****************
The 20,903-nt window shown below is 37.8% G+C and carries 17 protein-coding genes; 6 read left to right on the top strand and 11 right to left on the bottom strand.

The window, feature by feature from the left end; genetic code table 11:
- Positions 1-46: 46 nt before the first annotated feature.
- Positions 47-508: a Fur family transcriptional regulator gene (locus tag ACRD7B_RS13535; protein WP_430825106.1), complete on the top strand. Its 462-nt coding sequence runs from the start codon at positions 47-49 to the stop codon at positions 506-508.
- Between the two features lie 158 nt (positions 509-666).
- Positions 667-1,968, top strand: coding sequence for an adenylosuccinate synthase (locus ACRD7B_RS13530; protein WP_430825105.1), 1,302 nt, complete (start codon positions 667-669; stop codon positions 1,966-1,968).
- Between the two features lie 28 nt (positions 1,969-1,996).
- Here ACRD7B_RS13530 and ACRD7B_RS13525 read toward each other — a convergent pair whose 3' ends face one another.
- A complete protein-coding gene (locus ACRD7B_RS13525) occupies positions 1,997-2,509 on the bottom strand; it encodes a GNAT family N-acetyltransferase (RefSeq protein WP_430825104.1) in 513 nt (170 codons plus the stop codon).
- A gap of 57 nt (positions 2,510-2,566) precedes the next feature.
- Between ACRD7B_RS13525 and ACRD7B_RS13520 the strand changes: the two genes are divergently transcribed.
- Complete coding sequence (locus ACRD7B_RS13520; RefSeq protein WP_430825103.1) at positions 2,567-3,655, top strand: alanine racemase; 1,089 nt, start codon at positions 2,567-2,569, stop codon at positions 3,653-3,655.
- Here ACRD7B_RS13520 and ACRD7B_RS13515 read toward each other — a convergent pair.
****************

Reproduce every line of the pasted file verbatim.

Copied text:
The 20,903-nt window shown below is 37.8% G+C and carries 17 protein-coding genes; 6 read left to right on the top strand and 11 right to left on the bottom strand.

The window, feature by feature from the left end; genetic code table 11:
- Positions 1-46: 46 nt before the first annotated feature.
- Positions 47-508: a Fur family transcriptional regulator gene (locus tag ACRD7B_RS13535; protein WP_430825106.1), complete on the top strand. Its 462-nt coding sequence runs from the start codon at positions 47-49 to the stop codon at positions 506-508.
- Between the two features lie 158 nt (positions 509-666).
- Positions 667-1,968, top strand: coding sequence for an adenylosuccinate synthase (locus ACRD7B_RS13530; protein WP_430825105.1), 1,302 nt, complete (start codon positions 667-669; stop codon positions 1,966-1,968).
- Between the two features lie 28 nt (positions 1,969-1,996).
- Here ACRD7B_RS13530 and ACRD7B_RS13525 read toward each other — a convergent pair whose 3' ends face one another.
- A complete protein-coding gene (locus ACRD7B_RS13525) occupies positions 1,997-2,509 on the bottom strand; it encodes a GNAT family N-acetyltransferase (RefSeq protein WP_430825104.1) in 513 nt (170 codons plus the stop codon).
- A gap of 57 nt (positions 2,510-2,566) precedes the next feature.
- Between ACRD7B_RS13525 and ACRD7B_RS13520 the strand changes: the two genes are divergently transcribed.
- Complete coding sequence (locus ACRD7B_RS13520; RefSeq protein WP_430825103.1) at positions 2,567-3,655, top strand: alanine racemase; 1,089 nt, start codon at positions 2,567-2,569, stop codon at positions 3,653-3,655.
- Here ACRD7B_RS13520 and ACRD7B_RS13515 read toward each other — a convergent pair.